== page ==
This may not surprise you, but there is tremendous gender discrimination in life insurance. Base life insurance rates for women are lower than base life insurance rates for men of the same age.
Wait! There’s more. Life insurance rates also discriminate against older people. According to one life insurance insider, a healthy sixty-five-year-old man will pay over sixteen times as much for life insurance as a healthy twenty-five-year-old man. Somebody call Congress!
Of course, life insurance rates vary based on age and gender because mortality risk also varies based on age and gender. On average, men die younger than women, and older people die more frequently than younger people. The insurance costs simply reflect the risk reality. There is no war in life insurance.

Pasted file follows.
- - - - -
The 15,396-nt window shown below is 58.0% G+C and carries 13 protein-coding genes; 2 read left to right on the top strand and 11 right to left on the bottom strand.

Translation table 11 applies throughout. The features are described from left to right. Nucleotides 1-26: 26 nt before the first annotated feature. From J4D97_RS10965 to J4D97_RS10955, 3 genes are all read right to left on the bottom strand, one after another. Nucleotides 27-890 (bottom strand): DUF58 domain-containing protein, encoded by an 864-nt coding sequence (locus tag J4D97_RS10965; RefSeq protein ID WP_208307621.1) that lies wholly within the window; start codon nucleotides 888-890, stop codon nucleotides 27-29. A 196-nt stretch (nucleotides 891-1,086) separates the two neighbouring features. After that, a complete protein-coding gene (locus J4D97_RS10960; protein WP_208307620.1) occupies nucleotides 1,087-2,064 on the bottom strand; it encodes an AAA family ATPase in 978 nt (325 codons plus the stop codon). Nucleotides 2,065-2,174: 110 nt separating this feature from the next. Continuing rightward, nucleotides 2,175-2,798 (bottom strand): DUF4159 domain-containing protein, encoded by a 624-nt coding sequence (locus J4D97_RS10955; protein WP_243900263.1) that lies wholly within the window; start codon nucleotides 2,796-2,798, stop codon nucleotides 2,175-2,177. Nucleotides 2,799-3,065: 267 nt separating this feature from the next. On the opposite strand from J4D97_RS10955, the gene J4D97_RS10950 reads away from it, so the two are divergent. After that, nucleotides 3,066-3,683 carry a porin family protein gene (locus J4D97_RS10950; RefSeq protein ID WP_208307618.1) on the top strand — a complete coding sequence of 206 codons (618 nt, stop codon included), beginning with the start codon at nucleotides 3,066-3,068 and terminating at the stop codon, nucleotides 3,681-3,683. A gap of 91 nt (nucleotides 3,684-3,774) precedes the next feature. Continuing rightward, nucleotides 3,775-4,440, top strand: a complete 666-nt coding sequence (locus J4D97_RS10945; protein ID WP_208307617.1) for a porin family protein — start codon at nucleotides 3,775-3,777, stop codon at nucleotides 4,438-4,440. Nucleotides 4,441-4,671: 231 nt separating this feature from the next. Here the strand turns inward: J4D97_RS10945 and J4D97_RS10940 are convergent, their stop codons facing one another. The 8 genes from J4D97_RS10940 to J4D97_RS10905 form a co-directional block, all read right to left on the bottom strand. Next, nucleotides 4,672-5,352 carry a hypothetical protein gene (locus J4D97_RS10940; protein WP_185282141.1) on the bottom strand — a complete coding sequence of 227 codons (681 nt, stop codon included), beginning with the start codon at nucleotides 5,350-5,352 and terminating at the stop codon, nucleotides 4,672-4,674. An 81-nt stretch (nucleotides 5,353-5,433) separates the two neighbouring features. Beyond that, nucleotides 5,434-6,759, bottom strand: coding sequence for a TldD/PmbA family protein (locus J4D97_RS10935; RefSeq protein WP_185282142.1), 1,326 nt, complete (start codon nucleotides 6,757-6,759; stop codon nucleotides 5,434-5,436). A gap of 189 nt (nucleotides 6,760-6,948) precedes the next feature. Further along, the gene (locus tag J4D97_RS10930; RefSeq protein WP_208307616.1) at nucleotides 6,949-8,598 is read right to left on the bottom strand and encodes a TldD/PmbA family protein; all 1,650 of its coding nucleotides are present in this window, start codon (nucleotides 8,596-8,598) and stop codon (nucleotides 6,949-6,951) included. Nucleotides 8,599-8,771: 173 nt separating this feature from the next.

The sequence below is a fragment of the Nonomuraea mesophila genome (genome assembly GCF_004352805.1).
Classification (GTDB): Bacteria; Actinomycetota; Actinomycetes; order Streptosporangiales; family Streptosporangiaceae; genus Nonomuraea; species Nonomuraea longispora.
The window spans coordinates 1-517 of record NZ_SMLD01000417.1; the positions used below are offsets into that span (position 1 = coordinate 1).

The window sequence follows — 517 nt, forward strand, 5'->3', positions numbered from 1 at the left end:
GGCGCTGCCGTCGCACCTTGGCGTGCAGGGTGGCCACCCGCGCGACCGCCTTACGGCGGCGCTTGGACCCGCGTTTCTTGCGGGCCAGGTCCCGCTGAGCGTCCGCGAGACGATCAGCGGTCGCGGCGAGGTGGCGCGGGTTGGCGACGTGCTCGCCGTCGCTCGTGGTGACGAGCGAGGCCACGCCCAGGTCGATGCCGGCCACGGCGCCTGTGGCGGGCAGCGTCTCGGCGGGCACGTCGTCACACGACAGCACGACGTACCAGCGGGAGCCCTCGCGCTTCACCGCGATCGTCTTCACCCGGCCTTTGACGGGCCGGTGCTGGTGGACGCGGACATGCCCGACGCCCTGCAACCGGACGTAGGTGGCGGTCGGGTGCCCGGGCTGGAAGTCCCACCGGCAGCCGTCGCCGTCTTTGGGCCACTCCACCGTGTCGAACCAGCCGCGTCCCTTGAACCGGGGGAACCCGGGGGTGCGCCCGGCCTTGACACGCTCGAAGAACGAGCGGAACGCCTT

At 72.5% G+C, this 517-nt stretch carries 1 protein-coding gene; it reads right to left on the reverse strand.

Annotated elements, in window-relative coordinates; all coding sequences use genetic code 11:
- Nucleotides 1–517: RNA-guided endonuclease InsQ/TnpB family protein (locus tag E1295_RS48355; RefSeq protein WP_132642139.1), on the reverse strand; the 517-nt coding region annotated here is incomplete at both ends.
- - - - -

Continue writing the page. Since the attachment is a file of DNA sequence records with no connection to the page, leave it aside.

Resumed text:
I have two children who were born in September in consecutive years. The older is a boy, and the younger is a girl. I added each of them to our car insurance when they turned sixteen and got their licenses to drive. The cost increase for adding my son was greater than the cost increase for adding my daughter. Both were “A” students, and neither had had an accident (since they were just starting to drive). How could the car insurance company arbitrarily charge my son more than my daughter? It was purely based on gender. Talk about a war! The car insurance companies are waging a war on boys! Somebody call Congress!
I get it. Boys have more frequent and more severe automobile accidents than girls. Therefore, car insurance companies charge teenage boys more than teenage girls for car insurance, based on the historic claims they have seen from other boys and girls. Car insurance rates simply follow predictable historic claim patterns and risk. There is no war on boys in car insurance.
The War on Women in Health Insurance Pricing